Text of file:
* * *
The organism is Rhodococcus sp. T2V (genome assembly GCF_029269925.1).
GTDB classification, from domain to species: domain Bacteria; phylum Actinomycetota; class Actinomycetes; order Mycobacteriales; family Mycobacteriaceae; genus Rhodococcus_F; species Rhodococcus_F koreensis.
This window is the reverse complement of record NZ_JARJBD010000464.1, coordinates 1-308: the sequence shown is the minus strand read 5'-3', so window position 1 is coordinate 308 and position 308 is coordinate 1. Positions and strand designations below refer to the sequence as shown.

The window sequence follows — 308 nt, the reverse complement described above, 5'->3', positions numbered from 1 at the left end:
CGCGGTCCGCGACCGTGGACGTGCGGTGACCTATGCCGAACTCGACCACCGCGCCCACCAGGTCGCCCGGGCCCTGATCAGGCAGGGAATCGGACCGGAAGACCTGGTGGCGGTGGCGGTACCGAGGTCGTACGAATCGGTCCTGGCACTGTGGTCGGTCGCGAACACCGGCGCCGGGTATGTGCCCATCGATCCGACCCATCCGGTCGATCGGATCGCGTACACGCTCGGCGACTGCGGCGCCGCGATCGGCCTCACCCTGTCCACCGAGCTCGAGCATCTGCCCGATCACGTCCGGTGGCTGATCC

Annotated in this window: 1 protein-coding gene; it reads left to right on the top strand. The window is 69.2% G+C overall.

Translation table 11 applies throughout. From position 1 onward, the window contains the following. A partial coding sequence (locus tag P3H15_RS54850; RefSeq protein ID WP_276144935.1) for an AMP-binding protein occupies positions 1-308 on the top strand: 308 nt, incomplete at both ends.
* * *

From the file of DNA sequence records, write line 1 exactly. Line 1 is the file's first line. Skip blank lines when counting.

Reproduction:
The organism is Rhodococcus sp. T2V (genome assembly GCF_029269925.1).